L. Oh boy, I really didn’t understand the magnitude of what I was taking on. The clinic serves about 20,000 people and has only three ICU beds; two of those are delivery beds and one recovery. It was also difficult as the people there didn’t really know me and didn’t even know my father had a daughter so young. They didn’t really see me as someone who could solve their problems so they said, “If you can give us water then you can leave us alone and your work will be done.” I agreed that was what I would do, and then I began researching and fundraising to try to fulfill my promise. We initially were addressing the issues of sanitation and hygiene, but our focus soon turned to trying to provide water to the community, as that was what they needed. Providing water to a community is much more complex than people realize but we did provide a water system as promised.

The campaign we are running for the people of Navajo Nation is very similar. I was astonished when I became aware that people in the US are living without water. Listening to people’s stories was like listening to the stories of those in Zimbabwe. The situation was almost the same.  I was really quite shocked to find a similar situation here in the United States in 2020.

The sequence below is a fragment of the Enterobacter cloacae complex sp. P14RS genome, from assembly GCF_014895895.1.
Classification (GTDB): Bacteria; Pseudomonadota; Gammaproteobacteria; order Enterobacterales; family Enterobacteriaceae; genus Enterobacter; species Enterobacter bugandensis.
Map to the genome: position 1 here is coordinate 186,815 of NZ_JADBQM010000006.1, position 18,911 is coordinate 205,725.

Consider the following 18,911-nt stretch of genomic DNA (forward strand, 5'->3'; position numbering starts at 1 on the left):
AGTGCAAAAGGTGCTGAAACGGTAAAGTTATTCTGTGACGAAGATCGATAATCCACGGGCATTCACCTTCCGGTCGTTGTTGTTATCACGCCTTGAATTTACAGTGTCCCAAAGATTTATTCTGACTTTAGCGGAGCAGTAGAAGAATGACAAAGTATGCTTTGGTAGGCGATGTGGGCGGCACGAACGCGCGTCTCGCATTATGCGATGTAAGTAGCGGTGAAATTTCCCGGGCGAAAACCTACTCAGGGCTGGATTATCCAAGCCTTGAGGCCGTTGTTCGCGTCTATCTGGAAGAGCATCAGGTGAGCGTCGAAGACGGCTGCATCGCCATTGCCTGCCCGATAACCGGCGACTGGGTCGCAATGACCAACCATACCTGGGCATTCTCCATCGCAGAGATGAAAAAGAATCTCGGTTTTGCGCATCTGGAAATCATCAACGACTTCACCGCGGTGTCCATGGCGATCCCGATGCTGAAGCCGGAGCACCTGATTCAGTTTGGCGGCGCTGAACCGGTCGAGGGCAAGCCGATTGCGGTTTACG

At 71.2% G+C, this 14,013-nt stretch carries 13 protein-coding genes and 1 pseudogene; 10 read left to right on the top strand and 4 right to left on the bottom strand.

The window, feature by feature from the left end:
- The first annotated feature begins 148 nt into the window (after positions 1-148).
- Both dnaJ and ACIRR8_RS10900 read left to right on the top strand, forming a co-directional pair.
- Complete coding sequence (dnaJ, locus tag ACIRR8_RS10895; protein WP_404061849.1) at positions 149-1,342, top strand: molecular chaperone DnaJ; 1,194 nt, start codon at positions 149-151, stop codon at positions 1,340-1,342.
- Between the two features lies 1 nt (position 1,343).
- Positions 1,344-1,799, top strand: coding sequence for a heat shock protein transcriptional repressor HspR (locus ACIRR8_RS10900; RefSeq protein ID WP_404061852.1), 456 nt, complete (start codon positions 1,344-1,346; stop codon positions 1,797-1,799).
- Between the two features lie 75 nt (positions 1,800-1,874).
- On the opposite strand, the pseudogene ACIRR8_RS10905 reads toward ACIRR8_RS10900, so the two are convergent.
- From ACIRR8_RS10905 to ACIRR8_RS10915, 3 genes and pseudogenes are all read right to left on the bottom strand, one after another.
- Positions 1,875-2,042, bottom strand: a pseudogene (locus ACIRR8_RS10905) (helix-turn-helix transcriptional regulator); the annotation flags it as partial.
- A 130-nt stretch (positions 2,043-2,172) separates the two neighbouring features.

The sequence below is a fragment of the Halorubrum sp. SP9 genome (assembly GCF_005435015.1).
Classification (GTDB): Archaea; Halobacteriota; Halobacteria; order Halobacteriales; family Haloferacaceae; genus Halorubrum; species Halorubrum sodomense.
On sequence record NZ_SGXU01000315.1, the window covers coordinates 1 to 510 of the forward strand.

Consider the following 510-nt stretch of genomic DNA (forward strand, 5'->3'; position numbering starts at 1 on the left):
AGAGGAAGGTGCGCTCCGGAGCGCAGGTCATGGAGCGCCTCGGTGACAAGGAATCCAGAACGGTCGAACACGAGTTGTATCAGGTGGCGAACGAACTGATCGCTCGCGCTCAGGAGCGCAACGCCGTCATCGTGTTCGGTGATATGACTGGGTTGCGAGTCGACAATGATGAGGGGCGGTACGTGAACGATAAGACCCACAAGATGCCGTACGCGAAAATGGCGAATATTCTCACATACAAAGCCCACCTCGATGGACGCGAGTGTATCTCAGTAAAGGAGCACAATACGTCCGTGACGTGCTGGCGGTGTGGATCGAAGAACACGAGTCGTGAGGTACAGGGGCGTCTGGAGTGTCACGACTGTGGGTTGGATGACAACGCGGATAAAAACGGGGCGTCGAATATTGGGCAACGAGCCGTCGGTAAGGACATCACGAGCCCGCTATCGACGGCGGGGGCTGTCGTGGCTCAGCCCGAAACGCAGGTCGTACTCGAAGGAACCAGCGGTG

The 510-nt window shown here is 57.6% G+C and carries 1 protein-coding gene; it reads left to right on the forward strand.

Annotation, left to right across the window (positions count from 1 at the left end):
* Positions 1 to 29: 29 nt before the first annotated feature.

F. What was one of the hardest challenges for you with the project in Zimbabwe?

L. Fundraising for the project for me was one of the hardest things. It is probably the hardest part of any project. Trying to get people to support a cause they know nothing about is really difficult. I just kept going and kept pushing, building relationships and gradually growing support. 

The beginning was definitely a struggle, but as people saw my passion for the project then eventually it became more like a movement than an organization.

People have been so supportive of our project and we have an amazing team. 

F. How did you become aware of the Navajo nation and the challenges they were facing?

L. Literally it was all over the news. I was listening to it and wondering how I could help. I reached out to someone I knew to find out how we could reach out to the community. At the beginning it was difficult to establish a connection. Once we did however, it was like flood gates opening.  We began to receive lots of calls. 

F. What do you mean it was difficult to establish a connection? 

L. Initially, I think the community was a little distrustful of us. I can understand that.  They have been promised so much by people in the past and have been let down and I understand why they would not open up so readily to anyone or risk exposing themselves to the pain of reliving empty promises.